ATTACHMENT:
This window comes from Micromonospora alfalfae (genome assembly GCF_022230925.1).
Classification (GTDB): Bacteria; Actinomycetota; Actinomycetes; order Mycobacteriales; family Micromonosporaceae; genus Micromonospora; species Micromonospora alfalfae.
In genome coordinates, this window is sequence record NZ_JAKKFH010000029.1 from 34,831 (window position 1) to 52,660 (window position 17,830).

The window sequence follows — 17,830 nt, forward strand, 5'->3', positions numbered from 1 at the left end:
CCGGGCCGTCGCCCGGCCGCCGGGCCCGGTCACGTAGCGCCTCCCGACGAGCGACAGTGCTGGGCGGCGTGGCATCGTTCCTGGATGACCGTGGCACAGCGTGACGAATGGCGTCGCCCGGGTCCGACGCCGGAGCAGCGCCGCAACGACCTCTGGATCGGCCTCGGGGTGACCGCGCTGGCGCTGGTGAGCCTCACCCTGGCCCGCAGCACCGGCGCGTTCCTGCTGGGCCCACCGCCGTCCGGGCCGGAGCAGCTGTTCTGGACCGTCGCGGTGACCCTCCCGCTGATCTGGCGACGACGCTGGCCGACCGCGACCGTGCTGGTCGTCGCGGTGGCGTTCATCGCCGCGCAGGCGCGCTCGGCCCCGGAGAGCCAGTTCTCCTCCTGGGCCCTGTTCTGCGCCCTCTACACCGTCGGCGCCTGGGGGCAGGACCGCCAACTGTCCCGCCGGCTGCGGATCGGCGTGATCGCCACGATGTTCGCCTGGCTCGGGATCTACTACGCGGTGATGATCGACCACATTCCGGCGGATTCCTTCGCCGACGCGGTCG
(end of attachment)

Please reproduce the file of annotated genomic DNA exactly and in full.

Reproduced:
This window comes from Micromonospora alfalfae (genome assembly GCF_022230925.1).
Classification (GTDB): Bacteria; Actinomycetota; Actinomycetes; order Mycobacteriales; family Micromonosporaceae; genus Micromonospora; species Micromonospora alfalfae.
In genome coordinates, this window is sequence record NZ_JAKKFH010000029.1 from 34,831 (window position 1) to 52,660 (window position 17,830).

The window sequence follows — 17,830 nt, forward strand, 5'->3', positions numbered from 1 at the left end:
CCGGGCCGTCGCCCGGCCGCCGGGCCCGGTCACGTAGCGCCTCCCGACGAGCGACAGTGCTGGGCGGCGTGGCATCGTTCCTGGATGACCGTGGCACAGCGTGACGAATGGCGTCGCCCGGGTCCGACGCCGGAGCAGCGCCGCAACGACCTCTGGATCGGCCTCGGGGTGACCGCGCTGGCGCTGGTGAGCCTCACCCTGGCCCGCAGCACCGGCGCGTTCCTGCTGGGCCCACCGCCGTCCGGGCCGGAGCAGCTGTTCTGGACCGTCGCGGTGACCCTCCCGCTGATCTGGCGACGACGCTGGCCGACCGCGACCGTGCTGGTCGTCGCGGTGGCGTTCATCGCCGCGCAGGCGCGCTCGGCCCCGGAGAGCCAGTTCTCCTCCTGGGCCCTGTTCTGCGCCCTCTACACCGTCGGCGCCTGGGGGCAGGACCGCCAACTGTCCCGCCGGCTGCGGATCGGCGTGATCGCCACGATGTTCGCCTGGCTCGGGATCTACTACGCGGTGATGATCGACCACATTCCGGCGGATTCCTTCGCCGACGCGGTCG